XFL needs to focus on safety, not reinventing football

Jocelyn Moreno
XFL needs to focus on safety, not reinventing football

By Blaise Mesa

After failing to have a successful inaugural season in 2001, the Xtreme Football League is rebounding with a brand new image. But even though it has rebranded, the XFL is still not ready to compete until it starts taking its players’ safety seriously.

Before embarking on rebooting the XFL into a smaller league in which more games are played in the spring, founder Vince McMahon sold $100 million worth of World Wrestling Entertainment stock shares to help fund the league. In a Jan. 25 press conference, McMahon announced the league’s return along with a focus on a faster-paced, more family-friendly game, unlike the previous XFL, which sold tickets based on excessive violence and sex.

However, when McMahon was asked what safety initiatives he will be taking, he vaguely responded that the league will listen to medical professionals, which is something every professional league already does.

Although the league has a $100 million budget to start with, it won’t be enough to invest and develop player safety.

Not every detail of the revived XFL is known, but what is known is the league will play a 10-game schedule—similar to the schedule it had in 2001—and three rounds in the playoffs. The schedule may be shorter than both the NFL and Canadian Football League, but the XFL doesn’t have a bye week—a week during which a team doesn’t play a game. Both the NFL and CFL offer mid-season bye weeks to provide players with much needed rest for recovery. Without one, players have less time to heal and spend more time playing injured.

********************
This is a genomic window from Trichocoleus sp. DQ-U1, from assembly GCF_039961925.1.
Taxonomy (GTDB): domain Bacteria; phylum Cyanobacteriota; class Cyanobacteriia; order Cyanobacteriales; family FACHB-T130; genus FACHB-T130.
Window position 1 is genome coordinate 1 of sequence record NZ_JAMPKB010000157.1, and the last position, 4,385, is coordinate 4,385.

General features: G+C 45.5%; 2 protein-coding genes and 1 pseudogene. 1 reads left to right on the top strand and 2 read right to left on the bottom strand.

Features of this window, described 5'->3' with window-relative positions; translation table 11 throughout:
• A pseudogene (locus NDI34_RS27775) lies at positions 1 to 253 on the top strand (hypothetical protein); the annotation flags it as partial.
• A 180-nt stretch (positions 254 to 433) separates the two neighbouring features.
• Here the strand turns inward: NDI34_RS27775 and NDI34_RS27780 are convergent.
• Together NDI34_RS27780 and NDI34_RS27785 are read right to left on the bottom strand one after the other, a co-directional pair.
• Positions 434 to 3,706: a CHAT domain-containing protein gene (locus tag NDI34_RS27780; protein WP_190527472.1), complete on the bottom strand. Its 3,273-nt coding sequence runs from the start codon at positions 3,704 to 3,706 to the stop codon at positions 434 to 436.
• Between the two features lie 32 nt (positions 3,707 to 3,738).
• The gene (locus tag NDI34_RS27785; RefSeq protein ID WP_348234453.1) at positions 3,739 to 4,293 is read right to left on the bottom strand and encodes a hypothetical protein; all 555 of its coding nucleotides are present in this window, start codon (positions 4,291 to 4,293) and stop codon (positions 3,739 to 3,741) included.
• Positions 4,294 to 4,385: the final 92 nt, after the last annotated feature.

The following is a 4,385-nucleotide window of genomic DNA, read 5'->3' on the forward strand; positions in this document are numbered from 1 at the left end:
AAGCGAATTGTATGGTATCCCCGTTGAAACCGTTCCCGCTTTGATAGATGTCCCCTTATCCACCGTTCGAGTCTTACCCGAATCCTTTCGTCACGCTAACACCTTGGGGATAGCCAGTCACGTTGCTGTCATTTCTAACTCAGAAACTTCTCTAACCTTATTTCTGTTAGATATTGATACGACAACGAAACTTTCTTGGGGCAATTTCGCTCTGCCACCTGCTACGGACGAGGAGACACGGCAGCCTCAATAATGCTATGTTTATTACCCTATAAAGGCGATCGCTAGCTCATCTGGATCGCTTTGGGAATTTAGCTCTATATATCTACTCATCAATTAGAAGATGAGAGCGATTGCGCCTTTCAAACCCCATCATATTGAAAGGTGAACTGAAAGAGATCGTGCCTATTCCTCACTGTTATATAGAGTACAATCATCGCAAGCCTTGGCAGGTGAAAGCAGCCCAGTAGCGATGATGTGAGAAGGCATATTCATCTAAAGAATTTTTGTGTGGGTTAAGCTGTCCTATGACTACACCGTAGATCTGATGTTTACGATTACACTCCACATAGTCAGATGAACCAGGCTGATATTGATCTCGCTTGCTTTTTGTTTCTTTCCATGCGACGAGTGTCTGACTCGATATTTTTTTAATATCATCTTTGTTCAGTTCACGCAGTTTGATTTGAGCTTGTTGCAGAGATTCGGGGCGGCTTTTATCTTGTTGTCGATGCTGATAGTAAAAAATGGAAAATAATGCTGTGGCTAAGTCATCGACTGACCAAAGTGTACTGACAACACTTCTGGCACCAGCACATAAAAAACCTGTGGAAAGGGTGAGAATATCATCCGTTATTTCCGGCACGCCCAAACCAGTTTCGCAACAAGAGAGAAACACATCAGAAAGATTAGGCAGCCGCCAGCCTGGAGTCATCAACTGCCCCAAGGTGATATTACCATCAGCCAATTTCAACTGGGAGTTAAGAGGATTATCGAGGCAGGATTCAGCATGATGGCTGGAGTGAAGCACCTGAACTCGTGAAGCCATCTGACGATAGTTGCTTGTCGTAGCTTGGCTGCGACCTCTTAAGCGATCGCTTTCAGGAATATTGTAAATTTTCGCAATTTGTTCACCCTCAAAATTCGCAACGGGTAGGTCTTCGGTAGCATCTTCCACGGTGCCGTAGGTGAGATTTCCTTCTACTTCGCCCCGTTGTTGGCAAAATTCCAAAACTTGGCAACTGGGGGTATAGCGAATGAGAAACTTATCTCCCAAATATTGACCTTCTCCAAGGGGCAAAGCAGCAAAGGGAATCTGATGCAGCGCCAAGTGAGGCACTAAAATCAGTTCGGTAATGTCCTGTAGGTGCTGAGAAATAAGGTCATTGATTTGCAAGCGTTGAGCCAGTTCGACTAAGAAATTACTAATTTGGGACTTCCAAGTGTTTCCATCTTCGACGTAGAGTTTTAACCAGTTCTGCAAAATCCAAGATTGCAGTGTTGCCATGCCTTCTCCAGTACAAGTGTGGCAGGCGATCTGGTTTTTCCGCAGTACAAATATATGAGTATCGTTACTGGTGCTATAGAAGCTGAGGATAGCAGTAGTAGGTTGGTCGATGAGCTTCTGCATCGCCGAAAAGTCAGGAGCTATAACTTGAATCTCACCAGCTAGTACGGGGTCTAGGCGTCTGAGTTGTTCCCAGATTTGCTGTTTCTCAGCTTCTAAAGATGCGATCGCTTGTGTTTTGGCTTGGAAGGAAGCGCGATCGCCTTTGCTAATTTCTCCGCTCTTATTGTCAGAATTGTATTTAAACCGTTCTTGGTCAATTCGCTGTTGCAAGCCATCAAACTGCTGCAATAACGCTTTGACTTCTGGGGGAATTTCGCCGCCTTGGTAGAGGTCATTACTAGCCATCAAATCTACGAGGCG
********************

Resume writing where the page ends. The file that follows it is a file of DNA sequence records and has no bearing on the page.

The NFL, which invested $100 million in 2016 alone on research involving head trauma, still has its hands full keeping its players healthy on and off the field as players continue to retire after a short career due to injuries. If the largest, most profitable sports league in the country struggles with keeping players safe, an upstart league like the XFL has nowhere near the capital to ensure player safety. 

The XFL won’t be able to provide the day-to-day care that NFL players enjoy. The NFL spends up to $5,250 in health care for each player’s joint replacement surgeries, as well as offering $350,000 to help eligible retired players pay for out-of-pocket health care, according to the NFL’s Play Smart Play Safe initiative. Furthermore, the NFL offers long-term care and life insurance, which costs from $20,000 to $50,000 per eligible player.

If the XFL cares about player safety and heeds the warning of medical professionals, it will attempt to provide health care similar to the NFL. But with the league’s small size, that may not be feasible.

The new XFL has more important questions to answer before it tackles improving football game play, and if the league focuses on changing the game, it won’t have the time or money to address these issues. There are other, more developed alternatives to support up-and-coming players like those who play in the CFL, an organization which has worked to improve player safety and has been established for 60 years.

The XFL has players’ lives in their hands, and even though the players choose to be a part of the team, it’s irresponsible to dangle someone’s lifelong dreams in their face and not be responsible when they are inevitably seriously hurt.